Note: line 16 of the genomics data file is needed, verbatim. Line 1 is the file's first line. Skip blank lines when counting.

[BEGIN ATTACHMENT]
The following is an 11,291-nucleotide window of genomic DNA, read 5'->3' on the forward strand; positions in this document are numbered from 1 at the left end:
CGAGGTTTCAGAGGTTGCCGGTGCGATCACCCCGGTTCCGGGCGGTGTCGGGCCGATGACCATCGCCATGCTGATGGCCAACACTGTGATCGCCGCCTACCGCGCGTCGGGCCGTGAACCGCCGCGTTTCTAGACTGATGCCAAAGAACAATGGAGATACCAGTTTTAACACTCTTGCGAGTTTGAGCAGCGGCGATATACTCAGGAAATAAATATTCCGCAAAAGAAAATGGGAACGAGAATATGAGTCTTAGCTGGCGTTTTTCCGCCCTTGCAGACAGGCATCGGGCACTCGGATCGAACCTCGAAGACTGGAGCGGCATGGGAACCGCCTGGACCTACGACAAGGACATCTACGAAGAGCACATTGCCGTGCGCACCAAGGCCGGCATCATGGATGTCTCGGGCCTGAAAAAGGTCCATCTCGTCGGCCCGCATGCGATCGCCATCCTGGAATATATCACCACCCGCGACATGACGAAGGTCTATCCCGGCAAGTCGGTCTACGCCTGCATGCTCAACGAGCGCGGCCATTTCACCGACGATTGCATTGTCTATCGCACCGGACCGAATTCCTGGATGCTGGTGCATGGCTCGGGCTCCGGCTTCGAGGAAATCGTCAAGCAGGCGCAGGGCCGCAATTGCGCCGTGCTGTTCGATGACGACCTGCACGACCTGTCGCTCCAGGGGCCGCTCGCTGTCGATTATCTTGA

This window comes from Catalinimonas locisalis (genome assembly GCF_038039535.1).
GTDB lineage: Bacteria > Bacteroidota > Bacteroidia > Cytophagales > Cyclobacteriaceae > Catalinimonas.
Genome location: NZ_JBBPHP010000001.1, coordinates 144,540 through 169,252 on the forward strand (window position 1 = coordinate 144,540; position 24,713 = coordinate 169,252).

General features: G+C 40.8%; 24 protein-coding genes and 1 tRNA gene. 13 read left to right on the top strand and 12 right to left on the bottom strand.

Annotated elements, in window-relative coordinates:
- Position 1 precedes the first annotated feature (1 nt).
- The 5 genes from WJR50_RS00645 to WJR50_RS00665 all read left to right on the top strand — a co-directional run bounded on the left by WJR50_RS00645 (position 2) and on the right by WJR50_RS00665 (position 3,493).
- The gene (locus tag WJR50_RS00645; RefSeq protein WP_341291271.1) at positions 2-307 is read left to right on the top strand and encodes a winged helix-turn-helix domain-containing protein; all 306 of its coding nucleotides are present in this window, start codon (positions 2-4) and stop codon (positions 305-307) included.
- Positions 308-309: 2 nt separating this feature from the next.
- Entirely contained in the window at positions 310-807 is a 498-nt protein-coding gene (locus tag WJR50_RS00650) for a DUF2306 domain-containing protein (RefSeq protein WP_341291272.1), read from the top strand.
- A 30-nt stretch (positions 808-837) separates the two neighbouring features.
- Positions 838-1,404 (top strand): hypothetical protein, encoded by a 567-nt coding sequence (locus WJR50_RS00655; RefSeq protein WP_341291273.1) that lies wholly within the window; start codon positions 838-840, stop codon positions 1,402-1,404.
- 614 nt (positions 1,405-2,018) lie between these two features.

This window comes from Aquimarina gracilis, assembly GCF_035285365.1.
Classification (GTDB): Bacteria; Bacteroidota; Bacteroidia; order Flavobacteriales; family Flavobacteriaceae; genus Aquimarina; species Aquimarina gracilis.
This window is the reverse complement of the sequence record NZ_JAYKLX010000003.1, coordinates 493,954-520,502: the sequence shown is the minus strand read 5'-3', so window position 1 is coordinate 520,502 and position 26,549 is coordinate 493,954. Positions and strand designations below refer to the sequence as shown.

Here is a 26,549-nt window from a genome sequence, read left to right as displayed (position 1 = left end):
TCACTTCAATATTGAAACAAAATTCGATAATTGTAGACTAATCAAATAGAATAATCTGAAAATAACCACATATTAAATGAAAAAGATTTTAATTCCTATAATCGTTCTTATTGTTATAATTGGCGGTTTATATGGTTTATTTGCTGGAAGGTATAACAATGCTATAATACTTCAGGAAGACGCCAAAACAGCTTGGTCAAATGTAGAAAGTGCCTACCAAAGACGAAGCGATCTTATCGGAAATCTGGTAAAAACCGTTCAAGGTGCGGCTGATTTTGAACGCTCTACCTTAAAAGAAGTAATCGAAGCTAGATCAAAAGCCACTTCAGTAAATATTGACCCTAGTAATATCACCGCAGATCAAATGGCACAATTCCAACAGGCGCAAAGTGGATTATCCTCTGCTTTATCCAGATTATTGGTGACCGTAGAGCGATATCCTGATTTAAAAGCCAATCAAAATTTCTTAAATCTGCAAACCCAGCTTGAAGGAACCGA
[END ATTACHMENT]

This window comes from Aquimarina gracilis, assembly GCF_035285365.1.